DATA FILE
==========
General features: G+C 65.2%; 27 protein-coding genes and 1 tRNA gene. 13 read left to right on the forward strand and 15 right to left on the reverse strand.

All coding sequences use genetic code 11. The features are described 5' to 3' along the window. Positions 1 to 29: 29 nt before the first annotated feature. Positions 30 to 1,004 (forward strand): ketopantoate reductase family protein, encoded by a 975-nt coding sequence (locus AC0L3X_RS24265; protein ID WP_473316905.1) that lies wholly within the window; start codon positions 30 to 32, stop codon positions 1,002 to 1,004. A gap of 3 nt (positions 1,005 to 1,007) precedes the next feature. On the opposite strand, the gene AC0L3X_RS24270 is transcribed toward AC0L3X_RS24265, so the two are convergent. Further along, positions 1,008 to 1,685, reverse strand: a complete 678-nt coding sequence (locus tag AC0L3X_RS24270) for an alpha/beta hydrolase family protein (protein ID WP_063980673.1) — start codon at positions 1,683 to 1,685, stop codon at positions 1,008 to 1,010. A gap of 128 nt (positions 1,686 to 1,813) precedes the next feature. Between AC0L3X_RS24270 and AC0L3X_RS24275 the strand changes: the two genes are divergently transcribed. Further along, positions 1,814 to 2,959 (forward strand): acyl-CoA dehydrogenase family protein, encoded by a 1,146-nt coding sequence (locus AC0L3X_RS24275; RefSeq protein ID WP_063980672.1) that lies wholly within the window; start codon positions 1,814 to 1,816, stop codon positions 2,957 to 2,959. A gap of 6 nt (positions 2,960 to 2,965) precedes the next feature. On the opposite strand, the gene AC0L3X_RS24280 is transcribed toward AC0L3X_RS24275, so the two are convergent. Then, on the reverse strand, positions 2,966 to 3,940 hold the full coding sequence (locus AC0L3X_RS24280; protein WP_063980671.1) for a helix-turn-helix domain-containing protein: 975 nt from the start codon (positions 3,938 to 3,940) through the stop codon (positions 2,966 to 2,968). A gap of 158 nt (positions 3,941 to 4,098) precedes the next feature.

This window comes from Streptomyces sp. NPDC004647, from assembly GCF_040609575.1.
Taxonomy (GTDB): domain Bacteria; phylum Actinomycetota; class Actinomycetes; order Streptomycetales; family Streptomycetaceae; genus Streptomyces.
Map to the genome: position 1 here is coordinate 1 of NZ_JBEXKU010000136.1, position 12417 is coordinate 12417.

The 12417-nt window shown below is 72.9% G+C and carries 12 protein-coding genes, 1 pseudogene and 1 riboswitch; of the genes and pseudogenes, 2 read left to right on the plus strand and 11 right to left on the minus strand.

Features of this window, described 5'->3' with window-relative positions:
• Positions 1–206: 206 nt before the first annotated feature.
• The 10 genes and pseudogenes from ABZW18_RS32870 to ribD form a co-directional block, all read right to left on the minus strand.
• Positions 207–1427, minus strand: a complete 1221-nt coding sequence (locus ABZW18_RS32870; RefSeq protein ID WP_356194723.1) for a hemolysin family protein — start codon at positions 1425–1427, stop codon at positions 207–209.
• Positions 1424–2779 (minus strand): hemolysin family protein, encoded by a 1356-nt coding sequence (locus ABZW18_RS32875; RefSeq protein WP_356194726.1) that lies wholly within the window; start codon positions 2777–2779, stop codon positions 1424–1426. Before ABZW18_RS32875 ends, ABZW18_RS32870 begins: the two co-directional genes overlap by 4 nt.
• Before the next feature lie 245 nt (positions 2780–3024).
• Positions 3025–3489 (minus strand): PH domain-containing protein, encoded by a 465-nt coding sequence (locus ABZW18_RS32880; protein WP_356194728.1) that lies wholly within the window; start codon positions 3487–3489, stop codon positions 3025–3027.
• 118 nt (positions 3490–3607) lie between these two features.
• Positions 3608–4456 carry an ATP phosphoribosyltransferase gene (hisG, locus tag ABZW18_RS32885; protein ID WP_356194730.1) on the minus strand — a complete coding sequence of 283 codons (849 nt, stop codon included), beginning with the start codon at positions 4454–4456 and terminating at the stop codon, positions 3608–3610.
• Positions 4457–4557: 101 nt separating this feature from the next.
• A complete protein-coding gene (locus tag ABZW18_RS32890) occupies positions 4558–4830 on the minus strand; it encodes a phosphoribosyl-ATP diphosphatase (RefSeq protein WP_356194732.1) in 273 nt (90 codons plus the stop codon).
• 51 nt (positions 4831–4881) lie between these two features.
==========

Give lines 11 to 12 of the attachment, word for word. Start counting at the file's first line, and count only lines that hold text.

• Positions 1424–2779 (minus strand): hemolysin family protein, encoded by a 1356-nt coding sequence (locus ABZW18_RS32875; RefSeq protein WP_356194726.1) that lies wholly within the window; start codon positions 2777–2779, stop codon positions 1424–1426. Before ABZW18_RS32875 ends, ABZW18_RS32870 begins: the two co-directional genes overlap by 4 nt.
• Before the next feature lie 245 nt (positions 2780–3024).